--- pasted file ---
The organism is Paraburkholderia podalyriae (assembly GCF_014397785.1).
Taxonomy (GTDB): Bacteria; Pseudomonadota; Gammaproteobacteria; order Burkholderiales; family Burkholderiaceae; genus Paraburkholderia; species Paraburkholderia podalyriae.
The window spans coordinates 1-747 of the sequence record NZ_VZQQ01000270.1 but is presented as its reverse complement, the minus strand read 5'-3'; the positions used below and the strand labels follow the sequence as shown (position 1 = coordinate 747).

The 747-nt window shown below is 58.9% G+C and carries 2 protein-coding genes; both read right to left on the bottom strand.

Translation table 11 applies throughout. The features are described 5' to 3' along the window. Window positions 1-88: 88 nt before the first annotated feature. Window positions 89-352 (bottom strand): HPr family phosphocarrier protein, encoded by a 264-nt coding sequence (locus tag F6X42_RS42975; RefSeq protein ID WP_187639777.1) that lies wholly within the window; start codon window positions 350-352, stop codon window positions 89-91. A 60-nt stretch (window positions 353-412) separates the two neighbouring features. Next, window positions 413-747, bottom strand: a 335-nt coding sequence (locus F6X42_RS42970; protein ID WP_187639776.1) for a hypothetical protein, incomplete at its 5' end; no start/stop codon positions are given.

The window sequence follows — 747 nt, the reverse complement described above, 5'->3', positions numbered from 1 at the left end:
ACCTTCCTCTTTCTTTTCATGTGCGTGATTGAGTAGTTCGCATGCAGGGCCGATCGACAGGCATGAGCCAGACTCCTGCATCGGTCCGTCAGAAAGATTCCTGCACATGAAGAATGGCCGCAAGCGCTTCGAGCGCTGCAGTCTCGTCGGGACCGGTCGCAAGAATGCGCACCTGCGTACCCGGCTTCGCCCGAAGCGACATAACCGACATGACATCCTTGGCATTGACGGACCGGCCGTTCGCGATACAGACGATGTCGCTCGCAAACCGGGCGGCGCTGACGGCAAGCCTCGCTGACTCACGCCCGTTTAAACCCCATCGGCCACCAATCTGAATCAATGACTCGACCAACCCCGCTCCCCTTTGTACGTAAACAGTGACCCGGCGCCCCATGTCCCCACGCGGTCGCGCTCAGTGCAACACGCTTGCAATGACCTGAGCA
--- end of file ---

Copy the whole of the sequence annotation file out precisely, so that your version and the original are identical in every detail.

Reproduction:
The organism is Paraburkholderia podalyriae (assembly GCF_014397785.1).
Taxonomy (GTDB): Bacteria; Pseudomonadota; Gammaproteobacteria; order Burkholderiales; family Burkholderiaceae; genus Paraburkholderia; species Paraburkholderia podalyriae.
The window spans coordinates 1-747 of the sequence record NZ_VZQQ01000270.1 but is presented as its reverse complement, the minus strand read 5'-3'; the positions used below and the strand labels follow the sequence as shown (position 1 = coordinate 747).

The 747-nt window shown below is 58.9% G+C and carries 2 protein-coding genes; both read right to left on the bottom strand.

Translation table 11 applies throughout. The features are described 5' to 3' along the window. Window positions 1-88: 88 nt before the first annotated feature. Window positions 89-352 (bottom strand): HPr family phosphocarrier protein, encoded by a 264-nt coding sequence (locus tag F6X42_RS42975; RefSeq protein ID WP_187639777.1) that lies wholly within the window; start codon window positions 350-352, stop codon window positions 89-91. A 60-nt stretch (window positions 353-412) separates the two neighbouring features. Next, window positions 413-747, bottom strand: a 335-nt coding sequence (locus F6X42_RS42970; protein ID WP_187639776.1) for a hypothetical protein, incomplete at its 5' end; no start/stop codon positions are given.

The window sequence follows — 747 nt, the reverse complement described above, 5'->3', positions numbered from 1 at the left end:
ACCTTCCTCTTTCTTTTCATGTGCGTGATTGAGTAGTTCGCATGCAGGGCCGATCGACAGGCATGAGCCAGACTCCTGCATCGGTCCGTCAGAAAGATTCCTGCACATGAAGAATGGCCGCAAGCGCTTCGAGCGCTGCAGTCTCGTCGGGACCGGTCGCAAGAATGCGCACCTGCGTACCCGGCTTCGCCCGAAGCGACATAACCGACATGACATCCTTGGCATTGACGGACCGGCCGTTCGCGATACAGACGATGTCGCTCGCAAACCGGGCGGCGCTGACGGCAAGCCTCGCTGACTCACGCCCGTTTAAACCCCATCGGCCACCAATCTGAATCAATGACTCGACCAACCCCGCTCCCCTTTGTACGTAAACAGTGACCCGGCGCCCCATGTCCCCACGCGGTCGCGCTCAGTGCAACACGCTTGCAATGACCTGAGCA